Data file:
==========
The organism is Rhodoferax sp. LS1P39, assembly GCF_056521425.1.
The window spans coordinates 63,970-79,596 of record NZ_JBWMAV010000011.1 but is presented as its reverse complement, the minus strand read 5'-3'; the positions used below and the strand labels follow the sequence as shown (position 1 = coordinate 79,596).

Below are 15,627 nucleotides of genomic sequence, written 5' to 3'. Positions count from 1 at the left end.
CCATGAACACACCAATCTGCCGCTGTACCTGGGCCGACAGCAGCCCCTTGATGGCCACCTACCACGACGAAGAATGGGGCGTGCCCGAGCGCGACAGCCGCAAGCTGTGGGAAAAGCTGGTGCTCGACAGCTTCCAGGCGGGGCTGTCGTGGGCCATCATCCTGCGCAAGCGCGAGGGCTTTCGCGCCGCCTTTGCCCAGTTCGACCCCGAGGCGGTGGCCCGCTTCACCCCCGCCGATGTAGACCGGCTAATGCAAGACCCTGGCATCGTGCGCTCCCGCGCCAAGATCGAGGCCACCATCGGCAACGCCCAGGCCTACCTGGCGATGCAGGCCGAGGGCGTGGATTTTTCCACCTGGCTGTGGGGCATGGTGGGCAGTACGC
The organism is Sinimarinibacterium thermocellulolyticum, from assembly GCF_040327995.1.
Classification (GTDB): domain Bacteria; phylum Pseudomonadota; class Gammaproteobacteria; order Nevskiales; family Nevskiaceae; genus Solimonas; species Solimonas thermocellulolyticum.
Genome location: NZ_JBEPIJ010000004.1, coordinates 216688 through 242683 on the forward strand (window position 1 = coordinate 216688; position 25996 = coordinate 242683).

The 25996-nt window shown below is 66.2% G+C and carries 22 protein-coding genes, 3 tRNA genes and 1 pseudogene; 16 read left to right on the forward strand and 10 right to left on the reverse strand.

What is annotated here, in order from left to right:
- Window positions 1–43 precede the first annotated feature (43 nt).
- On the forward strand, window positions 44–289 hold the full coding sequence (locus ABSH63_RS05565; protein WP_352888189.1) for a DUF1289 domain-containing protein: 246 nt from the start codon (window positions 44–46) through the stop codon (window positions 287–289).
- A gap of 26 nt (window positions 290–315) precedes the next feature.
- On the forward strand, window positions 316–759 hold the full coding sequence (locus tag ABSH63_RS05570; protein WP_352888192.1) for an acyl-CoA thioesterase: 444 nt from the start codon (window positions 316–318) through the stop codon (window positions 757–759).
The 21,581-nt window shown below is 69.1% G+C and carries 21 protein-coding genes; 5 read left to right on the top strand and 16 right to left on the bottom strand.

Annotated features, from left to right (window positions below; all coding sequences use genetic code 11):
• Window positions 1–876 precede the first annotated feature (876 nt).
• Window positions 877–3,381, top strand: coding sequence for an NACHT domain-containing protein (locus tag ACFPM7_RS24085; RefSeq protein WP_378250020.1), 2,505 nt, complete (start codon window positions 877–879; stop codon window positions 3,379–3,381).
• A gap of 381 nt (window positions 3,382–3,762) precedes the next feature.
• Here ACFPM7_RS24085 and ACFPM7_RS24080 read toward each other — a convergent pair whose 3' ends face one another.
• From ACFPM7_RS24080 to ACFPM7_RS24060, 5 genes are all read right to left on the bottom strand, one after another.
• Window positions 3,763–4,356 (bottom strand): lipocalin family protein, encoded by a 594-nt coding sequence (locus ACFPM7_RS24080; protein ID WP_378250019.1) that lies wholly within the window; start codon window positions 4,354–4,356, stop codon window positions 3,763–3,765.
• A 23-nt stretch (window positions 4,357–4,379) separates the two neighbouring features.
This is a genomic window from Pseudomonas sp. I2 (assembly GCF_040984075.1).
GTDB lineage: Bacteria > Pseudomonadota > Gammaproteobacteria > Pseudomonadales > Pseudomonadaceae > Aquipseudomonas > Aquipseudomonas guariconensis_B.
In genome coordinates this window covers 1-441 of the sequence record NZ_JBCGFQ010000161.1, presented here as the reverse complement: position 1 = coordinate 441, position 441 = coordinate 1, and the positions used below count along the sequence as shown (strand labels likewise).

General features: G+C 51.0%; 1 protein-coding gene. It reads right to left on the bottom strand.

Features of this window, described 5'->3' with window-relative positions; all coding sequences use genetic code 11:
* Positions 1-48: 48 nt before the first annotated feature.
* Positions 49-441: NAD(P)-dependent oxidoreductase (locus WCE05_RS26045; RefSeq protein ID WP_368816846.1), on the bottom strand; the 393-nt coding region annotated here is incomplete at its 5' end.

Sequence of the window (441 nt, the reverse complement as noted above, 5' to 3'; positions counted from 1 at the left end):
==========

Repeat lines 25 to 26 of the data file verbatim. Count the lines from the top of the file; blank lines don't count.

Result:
In genome coordinates this window covers 1-441 of the sequence record NZ_JBCGFQ010000161.1, presented here as the reverse complement: position 1 = coordinate 441, position 441 = coordinate 1, and the positions used below count along the sequence as shown (strand labels likewise).

General features: G+C 51.0%; 1 protein-coding gene. It reads right to left on the bottom strand.